4. Sugar pumpkin

The sugar pumpkin, aka pie pumpkin, is a member of the winter squash family and has a lovely, sweet flavor with a fairly dry texture. Although they look a lot like a carving pumpkin, they are smaller, less stringy, sweeter, and contain more flesh.

Sugar pumpkins are the perfect shape for stuffing and rather than slicing in half, chop off the top and hollow out the insides before filling. Other tasty recipe options include roasting before adding to salads, soup, or pilaf. It can be served on its own baked, boiled, or steamed as a side dish.

5. Buttercup squash

The buttercup is a dark green variety of winter squash that can be used as a great substitute. It has orange flesh that is creamy and sweet.

The biggest difference between these two options is the rind. Unlike the delicata which has an edible skin, a buttercup’s is thick and should be removed before eating.

6. Sweet potato

If winter squash isn’t to your liking, consider replacing it with sweet potatoes. There are many different varieties which can vary in flavor, texture, and color. However, they mostly offer a similarly sweet, nutty flavor along with an earthy undertone.

You can use this replacement in many recipes that call for squash including roasting, stuffing, or mashing. Its texture won’t mimic a delicata squash as it is starchier and not as soft, which you may prefer.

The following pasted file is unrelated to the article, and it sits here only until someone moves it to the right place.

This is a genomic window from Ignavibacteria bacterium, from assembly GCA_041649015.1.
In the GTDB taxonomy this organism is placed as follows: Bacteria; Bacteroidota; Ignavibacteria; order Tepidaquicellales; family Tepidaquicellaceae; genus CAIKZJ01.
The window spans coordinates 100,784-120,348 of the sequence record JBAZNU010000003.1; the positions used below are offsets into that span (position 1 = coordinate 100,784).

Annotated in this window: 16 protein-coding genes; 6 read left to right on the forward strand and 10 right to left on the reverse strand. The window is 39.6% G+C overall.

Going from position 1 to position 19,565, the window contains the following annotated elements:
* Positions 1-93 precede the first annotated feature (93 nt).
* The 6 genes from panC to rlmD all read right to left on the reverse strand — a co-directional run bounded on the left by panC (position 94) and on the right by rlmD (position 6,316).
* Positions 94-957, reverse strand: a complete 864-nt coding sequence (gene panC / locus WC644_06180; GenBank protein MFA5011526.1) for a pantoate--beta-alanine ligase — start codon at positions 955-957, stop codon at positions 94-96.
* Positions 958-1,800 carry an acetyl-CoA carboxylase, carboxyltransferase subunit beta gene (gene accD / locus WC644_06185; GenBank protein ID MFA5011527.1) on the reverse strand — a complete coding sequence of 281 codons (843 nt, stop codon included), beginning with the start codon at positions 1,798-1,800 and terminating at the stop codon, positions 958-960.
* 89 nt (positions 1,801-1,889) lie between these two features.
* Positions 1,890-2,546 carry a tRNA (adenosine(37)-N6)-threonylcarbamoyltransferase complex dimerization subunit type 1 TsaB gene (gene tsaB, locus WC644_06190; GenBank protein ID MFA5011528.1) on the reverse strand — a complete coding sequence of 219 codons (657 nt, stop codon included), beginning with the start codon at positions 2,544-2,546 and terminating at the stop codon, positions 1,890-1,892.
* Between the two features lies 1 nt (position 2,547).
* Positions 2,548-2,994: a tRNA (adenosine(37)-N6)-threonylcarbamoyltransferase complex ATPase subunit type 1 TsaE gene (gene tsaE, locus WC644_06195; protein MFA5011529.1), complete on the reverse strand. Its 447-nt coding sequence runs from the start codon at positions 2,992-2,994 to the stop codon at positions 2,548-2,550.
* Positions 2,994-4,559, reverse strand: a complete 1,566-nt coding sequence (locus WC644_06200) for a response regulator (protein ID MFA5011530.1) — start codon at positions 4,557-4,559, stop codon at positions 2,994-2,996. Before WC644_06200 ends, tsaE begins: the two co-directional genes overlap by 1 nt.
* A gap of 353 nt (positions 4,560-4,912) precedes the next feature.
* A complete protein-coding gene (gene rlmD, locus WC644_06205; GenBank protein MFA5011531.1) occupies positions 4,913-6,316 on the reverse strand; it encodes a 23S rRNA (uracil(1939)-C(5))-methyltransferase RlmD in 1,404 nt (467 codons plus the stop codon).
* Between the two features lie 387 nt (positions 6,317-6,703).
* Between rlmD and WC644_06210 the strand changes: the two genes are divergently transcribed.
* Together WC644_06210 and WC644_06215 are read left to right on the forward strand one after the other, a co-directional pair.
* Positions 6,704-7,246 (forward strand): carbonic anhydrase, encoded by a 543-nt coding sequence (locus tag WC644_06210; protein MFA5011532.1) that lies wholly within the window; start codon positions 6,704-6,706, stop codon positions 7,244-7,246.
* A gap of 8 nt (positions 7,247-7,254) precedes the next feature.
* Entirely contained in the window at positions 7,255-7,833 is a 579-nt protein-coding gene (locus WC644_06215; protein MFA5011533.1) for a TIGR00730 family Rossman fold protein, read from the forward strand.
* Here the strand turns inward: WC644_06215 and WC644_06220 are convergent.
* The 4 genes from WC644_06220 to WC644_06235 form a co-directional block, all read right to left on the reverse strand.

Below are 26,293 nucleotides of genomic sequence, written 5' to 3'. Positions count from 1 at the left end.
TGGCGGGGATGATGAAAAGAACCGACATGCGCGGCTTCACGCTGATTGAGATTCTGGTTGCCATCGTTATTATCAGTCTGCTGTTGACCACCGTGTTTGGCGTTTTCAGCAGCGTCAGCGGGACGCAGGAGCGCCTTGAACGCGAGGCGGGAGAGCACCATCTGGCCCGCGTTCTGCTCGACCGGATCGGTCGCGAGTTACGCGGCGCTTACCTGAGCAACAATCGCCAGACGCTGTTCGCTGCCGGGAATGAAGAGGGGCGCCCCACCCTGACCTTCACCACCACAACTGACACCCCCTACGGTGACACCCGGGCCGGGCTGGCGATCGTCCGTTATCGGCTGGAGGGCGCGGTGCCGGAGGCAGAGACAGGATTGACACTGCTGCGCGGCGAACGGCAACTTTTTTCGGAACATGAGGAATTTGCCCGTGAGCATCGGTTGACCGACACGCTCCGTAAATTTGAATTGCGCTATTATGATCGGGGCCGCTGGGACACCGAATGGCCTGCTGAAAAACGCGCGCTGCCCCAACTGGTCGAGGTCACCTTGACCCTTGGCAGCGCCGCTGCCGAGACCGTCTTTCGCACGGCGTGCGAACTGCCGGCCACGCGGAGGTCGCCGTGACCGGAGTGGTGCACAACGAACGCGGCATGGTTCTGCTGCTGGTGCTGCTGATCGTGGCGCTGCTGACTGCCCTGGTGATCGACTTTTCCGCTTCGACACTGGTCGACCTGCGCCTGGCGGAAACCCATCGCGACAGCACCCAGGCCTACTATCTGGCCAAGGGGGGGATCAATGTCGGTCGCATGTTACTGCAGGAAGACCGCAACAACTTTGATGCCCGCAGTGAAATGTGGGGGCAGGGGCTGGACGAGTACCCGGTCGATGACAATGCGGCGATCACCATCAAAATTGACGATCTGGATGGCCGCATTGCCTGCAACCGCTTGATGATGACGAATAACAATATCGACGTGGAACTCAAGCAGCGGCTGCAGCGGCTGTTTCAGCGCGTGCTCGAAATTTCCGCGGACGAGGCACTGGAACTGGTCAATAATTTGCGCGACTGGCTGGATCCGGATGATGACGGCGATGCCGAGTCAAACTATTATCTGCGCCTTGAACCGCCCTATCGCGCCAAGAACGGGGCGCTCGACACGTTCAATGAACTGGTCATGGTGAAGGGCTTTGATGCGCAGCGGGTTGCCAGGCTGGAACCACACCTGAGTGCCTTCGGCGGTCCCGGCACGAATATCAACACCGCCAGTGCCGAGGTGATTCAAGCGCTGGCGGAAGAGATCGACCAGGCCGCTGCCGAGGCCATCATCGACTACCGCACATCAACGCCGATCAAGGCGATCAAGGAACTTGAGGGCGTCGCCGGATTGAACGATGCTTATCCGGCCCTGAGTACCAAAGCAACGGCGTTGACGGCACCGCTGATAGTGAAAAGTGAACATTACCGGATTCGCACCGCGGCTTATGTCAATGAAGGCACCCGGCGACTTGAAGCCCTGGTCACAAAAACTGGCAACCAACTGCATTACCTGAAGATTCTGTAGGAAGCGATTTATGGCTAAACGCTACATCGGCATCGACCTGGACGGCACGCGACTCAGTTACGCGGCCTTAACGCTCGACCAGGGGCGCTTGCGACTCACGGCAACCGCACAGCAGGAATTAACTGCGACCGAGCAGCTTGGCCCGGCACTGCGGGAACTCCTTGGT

The sweet potato is another healthy option that is rich in vitamin A and C, as well as potassium, iron, and fiber.

Related reading: Ube Vs. Taro – How do they differ?

Video of delicata alternatives

Commonly asked questions

Is the delicata squash a gourd?

A delicata squash is a gourd from the winter squash family that has edible skin and a shape that is ideal for stuffing.

What is the season for delicata squash?

The delicata squash is grown in the summer and can be picked during fall.

How long will delicata squash keep?

When stored at room temperature in a cool, dry location, delicata squash will last three to six months. You can also cook and freeze the flesh in freezer bags or airtight containers.

Interesting reading: What can I use to replace parsnips?

Fast facts

  • The delicata squash is also known as the Bohemian squash, sweet potato squash, or peanut squash.
  • They are a member of the Cucurbitaceae family along with the luffa, winter melon, and gac fruit; their botanical name is Cucurbita pepo.
  • The name “delicata” is a reference to the vegetable’s delicate skin.
  • The gourd is excellent roasted, boiled, steamed, sautéed, or baked.
  • This squash is technically a fruit but in cooking, it is used as a vegetable.

Summing up

The best delicata squash substitutes are acorn or carnival squash, butternuts, sugar pumpkins, or buttercup squash. The acorn squash is the closest in flavor and texture but if it’s not available in your area, then buy butternuts which are usually easier to find.

If you like to grow your own vegetables then try planting spaghetti or kabocha squash which are also tasty replacements.

For those that don’t enjoy the texture or flavor of any squash varieties then sweet potatoes are one option that most people enjoy. They offer something different but will work with most types of food that pair well with squash.

What is your favorite type of winter squash? Please let us know in the comments below.